Netflix's 'The I-Land' Is a Hell of a Lot Like 'LOST,' Except Bad
This story contains spoilers for The I-Land.
Who needs high-concept science fiction entertainment when you've got The I-Land? Netflix's new limited series, which dropped last week, may look a bit like LOST -- and Westworld, The Matrix, and The Hunger Games. But looks, dear friends, can be deceiving.
The seven-episode show tells the story of 10 strangers who find themselves on a mysterious island with no memory of who they are or how they got there. Their memories may be wiped, but some conveniently placed items -- and some ill-conceived video game logic -- help to set the stage for what should be an engaging series about humanity's survival.
We open on Chase (Natalie Martinez), the lead character of this ensemble group. She's holding a seashell, which may well be a visual homage to Lord of the Flies, and immediately tries to get the lay of the land. It's not long before she discovers two things: She's not alone and she's armed with a knife. Fellow survivor K.C. (Kate Bosworth) is the first person she has a one-on-one interaction with and it's… not pleasant. While the audience gets the immediate sense that Chase is the one worth rooting for, these two seem to hate each other. Immediately. We never get any reason why.
One by one, the other survivors wake up on the beach. They're all suffering the same case of amnesia. They're all wearing white shirts and khaki pants. And for the most part, Chase is the only one really triggered by these odd surroundings; everyone else seems to fall in line, accepting this situation as somewhat normal. Instead of working together to find their way off this mysterious island, the group decides in-fighting and half-naked flirting is a better use of their time. Why figure out the nature of this odd island when everyone can go for an afternoon swim, instead? A surprise shark attack in the shallowest of waters almost kills one of the team, and pushes the rest back to dry land.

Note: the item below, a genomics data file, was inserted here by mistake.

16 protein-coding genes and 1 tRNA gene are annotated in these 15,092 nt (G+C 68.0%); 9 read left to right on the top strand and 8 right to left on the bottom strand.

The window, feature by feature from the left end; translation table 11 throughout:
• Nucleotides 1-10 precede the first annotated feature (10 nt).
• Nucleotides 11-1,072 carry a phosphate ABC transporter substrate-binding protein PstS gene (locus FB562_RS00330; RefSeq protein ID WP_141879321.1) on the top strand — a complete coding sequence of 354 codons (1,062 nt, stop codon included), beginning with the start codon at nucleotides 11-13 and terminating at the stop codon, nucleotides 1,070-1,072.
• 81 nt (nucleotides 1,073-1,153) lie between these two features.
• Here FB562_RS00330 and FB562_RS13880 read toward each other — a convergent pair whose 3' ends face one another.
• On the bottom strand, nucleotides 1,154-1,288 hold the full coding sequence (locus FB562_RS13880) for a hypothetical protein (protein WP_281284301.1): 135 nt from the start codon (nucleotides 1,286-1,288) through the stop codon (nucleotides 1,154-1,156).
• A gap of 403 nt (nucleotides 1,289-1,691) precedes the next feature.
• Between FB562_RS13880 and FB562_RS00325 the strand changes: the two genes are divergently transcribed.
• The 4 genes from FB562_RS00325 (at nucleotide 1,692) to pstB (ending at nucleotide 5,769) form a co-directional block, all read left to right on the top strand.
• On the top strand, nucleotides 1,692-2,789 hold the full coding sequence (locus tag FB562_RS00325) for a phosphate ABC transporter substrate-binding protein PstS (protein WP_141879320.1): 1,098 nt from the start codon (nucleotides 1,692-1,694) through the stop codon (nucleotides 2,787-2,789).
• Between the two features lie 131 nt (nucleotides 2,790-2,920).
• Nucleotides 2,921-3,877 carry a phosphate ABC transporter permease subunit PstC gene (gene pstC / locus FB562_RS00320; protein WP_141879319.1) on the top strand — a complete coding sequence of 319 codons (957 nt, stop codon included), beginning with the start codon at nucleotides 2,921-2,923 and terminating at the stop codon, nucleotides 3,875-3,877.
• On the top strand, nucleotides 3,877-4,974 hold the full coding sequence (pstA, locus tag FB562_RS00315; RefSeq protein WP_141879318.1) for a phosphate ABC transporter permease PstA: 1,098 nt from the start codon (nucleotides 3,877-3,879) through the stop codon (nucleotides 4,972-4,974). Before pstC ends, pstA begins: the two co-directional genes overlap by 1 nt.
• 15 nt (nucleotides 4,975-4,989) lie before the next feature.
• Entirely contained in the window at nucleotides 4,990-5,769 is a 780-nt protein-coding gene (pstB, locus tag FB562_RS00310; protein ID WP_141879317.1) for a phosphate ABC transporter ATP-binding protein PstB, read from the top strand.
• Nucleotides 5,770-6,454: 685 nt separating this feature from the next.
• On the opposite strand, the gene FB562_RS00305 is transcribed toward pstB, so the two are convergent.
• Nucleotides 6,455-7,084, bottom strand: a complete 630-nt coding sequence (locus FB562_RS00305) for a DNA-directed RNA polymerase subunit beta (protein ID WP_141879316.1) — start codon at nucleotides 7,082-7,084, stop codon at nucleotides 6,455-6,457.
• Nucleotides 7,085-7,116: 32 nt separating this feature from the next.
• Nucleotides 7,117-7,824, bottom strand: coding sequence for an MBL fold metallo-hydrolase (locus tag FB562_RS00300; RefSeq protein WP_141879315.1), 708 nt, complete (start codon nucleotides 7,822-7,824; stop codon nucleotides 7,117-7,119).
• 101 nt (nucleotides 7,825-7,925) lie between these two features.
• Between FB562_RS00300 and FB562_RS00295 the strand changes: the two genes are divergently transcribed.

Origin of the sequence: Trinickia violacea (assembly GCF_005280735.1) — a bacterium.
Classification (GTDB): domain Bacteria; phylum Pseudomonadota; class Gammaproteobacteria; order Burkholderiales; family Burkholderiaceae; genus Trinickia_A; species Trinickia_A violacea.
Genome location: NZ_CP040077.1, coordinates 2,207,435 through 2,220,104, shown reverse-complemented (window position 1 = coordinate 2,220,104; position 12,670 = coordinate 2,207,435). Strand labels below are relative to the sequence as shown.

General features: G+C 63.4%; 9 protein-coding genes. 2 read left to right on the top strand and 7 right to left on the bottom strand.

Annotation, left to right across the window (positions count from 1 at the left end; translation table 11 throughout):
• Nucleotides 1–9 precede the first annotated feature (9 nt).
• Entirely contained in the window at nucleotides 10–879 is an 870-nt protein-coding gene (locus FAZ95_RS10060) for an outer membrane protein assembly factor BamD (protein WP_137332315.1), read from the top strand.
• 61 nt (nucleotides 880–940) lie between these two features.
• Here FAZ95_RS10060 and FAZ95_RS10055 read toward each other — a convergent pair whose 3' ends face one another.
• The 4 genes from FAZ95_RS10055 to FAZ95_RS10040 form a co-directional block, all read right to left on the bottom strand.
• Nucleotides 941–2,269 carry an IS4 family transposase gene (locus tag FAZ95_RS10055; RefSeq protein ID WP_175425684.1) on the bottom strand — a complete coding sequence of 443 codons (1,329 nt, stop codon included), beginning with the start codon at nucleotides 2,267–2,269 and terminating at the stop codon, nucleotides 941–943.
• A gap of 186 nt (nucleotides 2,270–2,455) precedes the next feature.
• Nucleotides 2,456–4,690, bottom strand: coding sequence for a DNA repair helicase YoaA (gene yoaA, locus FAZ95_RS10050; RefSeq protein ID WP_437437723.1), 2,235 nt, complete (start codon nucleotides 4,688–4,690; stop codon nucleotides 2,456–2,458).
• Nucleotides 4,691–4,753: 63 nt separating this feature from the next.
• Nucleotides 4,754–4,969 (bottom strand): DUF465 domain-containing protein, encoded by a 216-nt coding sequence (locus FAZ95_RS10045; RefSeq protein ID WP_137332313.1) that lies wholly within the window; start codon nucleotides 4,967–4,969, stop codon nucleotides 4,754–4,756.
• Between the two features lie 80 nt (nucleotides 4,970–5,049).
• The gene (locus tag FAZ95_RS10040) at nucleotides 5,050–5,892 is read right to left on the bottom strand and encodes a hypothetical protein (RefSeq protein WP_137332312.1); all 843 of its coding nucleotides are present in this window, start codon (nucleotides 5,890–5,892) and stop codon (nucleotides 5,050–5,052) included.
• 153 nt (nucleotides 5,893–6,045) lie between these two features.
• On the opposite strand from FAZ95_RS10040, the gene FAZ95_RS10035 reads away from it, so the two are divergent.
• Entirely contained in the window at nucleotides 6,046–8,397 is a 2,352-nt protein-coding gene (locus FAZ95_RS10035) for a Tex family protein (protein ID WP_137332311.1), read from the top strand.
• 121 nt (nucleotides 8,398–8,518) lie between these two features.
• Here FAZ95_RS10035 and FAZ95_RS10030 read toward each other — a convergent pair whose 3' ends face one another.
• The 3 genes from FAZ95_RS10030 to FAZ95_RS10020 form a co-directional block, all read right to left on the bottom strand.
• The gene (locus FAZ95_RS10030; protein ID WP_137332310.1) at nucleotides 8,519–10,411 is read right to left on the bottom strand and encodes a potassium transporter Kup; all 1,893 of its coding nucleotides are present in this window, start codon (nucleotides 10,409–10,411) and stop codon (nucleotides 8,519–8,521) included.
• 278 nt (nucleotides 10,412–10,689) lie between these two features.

If this were a video game, this type of sequence would make sense. Clearly, this would be the game establishing boundaries for the player, and there is some sense of that here. But in this TV show's universe, almost everything that happens makes little to no sense. Netflix may want The I-Land to be their next big series for sci-fi fans to binge, but there's an insurmountable lack of connection -- between the director and actors, the actors and the script, or the script and mere logic -- that leaves this program, created by Neil LaBute, drowning under the weight of its own aspirations.